Shiffrin’s record hunt on hold with Zagreb slalom canceled |

Shiffrin’s record hunt on hold with Zagreb slalom canceled

Skier is one win away from tying Lindsey Vonn's all-time record

Mikaela Shiffrin speeds down the course during the first run of Wednesday's World Cup slalom in Zagreb, Croatia. Shiffrin won her fifth straight World Cup race Wednesday and 81st-career World Cup win. She's one away from Lindsey Vonn's all-time record.
Giovanni Auletta/AP photo

Lindsey Vonn’s World Cup wins record is safe, at least for now.

A night slalom scheduled for Zagreb, Croatia, on Thursday was canceled due to warm temperatures and strong wind, organizers announced. That means, Shiffrin, who has won the last five World Cup events and has 81 career wins, will have to wait a couple days to tie Vonn’s record. Two giant slaloms scheduled for Kranjska Gora, Slovenia, on Saturday and Sunday will provide the superstar with chances to draw even and pass the great downhiller. After Wednesday’s victory, Shiffrin was asked if she has spoken with Vonn about the record pursuit.

“To be honest, we never spoke about the record,” she said. “I have a bit of a different … she talked a lot about the record when she was so close to achieving it, and of course she talked about that as a really big goal for her, and I never really talked about it that way, so we kind of take a bit of a different approach.”

Shiffrin elaborated on Vonn’s career, describing it as “something that goes down in the history books as legendary for all the history of skiing, no matter what.” She downplayed the importance of Ingemar Stenmark’s all-time record of 86 wins, saying, “I can do the work and I want to be on the top step, but if that’s the last victory I ever had, I’m OK with it. That’s where I am and I’m here doing this because — maybe because I’m crazy, but I still love it.”

As reporters tempted her to label Wednesday’s race — a nearly eight-tenths of a second slalom victory — as being perfect, Shiffrin remained humble, saying she thinks there is always room to improve.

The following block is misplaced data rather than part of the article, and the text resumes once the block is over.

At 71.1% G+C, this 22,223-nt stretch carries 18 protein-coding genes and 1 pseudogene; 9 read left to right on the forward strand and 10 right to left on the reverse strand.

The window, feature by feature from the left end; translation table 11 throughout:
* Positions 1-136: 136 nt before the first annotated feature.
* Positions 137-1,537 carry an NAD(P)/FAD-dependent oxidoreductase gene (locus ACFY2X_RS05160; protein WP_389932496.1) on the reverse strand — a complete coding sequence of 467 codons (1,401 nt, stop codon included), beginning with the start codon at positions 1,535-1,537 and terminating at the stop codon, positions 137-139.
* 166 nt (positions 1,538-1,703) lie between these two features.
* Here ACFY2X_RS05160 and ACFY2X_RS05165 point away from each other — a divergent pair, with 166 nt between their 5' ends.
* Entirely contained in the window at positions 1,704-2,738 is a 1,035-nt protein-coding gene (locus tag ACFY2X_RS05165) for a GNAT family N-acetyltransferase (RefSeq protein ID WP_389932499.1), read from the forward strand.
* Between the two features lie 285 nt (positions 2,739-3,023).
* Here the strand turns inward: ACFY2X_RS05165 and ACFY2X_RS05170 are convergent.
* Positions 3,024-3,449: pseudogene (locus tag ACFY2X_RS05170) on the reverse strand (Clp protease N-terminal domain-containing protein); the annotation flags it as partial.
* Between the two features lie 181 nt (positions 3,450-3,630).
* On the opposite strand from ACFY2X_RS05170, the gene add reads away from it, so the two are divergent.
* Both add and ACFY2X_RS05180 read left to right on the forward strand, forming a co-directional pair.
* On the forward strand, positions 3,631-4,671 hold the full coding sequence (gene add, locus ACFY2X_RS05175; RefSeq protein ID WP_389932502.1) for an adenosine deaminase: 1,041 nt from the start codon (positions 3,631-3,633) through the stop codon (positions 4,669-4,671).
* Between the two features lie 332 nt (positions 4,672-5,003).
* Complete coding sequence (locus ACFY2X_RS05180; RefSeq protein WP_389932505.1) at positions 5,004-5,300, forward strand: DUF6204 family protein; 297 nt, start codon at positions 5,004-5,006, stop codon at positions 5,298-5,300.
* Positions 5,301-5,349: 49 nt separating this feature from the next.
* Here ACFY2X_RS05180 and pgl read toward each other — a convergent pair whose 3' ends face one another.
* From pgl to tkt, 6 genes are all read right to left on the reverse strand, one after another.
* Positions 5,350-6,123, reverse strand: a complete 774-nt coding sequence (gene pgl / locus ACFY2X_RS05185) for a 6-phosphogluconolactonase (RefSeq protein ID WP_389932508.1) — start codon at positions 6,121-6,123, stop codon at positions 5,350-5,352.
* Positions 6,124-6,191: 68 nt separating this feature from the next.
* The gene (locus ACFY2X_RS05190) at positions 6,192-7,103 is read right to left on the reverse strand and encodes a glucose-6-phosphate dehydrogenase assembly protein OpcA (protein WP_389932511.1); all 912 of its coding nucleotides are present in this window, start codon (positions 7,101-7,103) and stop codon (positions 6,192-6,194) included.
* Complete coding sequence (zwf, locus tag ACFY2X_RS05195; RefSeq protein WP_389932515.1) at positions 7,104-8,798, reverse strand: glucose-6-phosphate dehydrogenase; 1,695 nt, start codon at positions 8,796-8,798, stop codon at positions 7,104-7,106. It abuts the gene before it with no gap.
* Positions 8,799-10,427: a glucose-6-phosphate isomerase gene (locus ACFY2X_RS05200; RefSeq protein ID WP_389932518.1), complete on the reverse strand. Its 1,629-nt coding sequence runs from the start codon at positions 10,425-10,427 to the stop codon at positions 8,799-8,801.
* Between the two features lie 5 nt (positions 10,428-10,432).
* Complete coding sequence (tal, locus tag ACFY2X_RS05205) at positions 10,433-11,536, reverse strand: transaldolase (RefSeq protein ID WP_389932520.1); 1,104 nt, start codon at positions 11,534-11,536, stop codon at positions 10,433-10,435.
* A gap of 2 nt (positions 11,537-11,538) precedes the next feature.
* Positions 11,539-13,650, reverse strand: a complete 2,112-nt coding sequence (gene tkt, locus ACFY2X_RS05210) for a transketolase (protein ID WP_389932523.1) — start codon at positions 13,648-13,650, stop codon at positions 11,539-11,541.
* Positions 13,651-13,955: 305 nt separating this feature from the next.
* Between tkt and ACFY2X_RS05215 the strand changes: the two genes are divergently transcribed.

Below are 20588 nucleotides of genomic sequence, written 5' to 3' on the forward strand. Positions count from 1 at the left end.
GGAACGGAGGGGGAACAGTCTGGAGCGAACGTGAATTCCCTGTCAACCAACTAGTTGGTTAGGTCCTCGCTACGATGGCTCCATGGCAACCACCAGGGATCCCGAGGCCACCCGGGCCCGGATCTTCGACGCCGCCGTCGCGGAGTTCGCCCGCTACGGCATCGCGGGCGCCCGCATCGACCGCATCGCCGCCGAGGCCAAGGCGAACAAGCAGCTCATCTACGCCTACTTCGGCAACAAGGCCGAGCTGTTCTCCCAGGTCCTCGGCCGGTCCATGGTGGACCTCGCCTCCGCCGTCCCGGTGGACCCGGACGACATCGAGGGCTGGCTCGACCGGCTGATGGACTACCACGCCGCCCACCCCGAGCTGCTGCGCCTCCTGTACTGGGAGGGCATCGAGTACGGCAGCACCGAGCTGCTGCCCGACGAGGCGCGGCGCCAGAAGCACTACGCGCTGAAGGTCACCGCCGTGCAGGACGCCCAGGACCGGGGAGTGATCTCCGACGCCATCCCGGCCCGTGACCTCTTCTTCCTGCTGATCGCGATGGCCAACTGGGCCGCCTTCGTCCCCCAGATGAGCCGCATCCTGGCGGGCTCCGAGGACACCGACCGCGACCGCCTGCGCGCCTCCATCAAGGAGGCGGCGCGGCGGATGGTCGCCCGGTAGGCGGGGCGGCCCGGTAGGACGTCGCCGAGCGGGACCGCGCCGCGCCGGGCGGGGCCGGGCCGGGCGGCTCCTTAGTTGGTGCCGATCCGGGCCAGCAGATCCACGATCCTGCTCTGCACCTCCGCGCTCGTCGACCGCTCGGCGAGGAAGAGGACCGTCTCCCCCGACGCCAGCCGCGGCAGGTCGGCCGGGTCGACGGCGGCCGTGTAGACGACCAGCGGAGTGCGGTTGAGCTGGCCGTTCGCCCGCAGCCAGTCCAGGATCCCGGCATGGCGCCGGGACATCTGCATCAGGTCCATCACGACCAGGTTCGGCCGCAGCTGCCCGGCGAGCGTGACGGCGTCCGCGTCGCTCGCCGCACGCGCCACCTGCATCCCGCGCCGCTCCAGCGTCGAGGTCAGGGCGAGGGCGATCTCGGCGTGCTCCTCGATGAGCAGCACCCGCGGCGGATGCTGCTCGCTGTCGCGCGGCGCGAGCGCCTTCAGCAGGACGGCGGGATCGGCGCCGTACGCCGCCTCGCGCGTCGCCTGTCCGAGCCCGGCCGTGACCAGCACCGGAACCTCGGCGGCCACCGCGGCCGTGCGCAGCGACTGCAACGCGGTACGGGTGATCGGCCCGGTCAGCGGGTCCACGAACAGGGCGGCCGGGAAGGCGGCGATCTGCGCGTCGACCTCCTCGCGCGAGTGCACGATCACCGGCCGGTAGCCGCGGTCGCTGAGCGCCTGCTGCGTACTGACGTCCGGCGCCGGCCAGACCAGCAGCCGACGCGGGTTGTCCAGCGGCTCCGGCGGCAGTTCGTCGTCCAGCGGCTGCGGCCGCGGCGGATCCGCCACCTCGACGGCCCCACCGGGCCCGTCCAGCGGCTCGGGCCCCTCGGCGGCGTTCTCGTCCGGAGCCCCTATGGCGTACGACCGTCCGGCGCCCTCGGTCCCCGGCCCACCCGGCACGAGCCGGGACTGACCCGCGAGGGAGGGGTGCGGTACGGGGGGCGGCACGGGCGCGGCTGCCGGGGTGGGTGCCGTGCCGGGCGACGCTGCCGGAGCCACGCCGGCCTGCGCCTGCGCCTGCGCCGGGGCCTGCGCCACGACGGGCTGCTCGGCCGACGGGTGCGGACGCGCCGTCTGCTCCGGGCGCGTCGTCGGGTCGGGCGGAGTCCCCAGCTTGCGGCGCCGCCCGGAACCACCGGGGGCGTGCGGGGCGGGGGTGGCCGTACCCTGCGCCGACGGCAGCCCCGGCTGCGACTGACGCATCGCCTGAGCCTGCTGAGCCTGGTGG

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“There’s always one or two turns — sometimes there’s 15 turns — where you think ‘it’s good but I slipped here’ or ‘I did something wrong with my position there.’ We have to be really picky because somebody’s going to be,” she said.

“One of my competitors is going to figure it out and ski it faster and then I have to go back and look at their skiing and figure it out. It’s just always back and forth. It’s possible to do it better, but tonight, that was the best I could do it.”

The tenacity and attention to detail has been one hallmark of her career, which she said “has come in stages.”

“There’s been periods of time where I’ve felt so nervous and so much expectation for myself or from the outside, and there’s been times where I’ve been calm and just enjoying it,” she said.

“I’ve experienced so many things over the last 12 years, it’s hard to imagine something’s going to come that feels really surprising.”

One thing that didn’t come as a surprise, for the most part, was the cancellation of Thursday’s event. In the first of two scheduled slaloms in Zagreb on Wednesday, organizers used purely artificial snow at the low-altitude venue, creating a strip of white down an otherwise brown hill.

“But the fact that they pulled it off yesterday made me feel like it was definitely going to be pulled off today, so I’m shocked,” Shiffrin stated. “But I don’t know why I’m shocked, because it’s not that surprising.”

During Wednesday’s press conference, she praised the event organizers and said course conditions and possible cancellations had nothing to do with their efforts.

“The truth is, it’s really warm. And that’s not a problem with Zagreb or the organizing committee. That’s the problem with the climate,” she said. The International Ski Federation did not immediately announce if the Zagreb race would be made up at another resort. Shiffrin has won five times in Zagreb, which means she’s brought multiple crowns — the prize given to the winner, or ‘snow queen’ — back to her Edwards home. She said all of them have broken during the commute, but are in one place now.

“They’re really beautiful.”

Mikaela Shiffrin wears the crown of the Snow Queen after winning a World Cup slalom, in Zagreb, Croatia on Jan. 5, 2019.
Giovanni Auletta/AP photo

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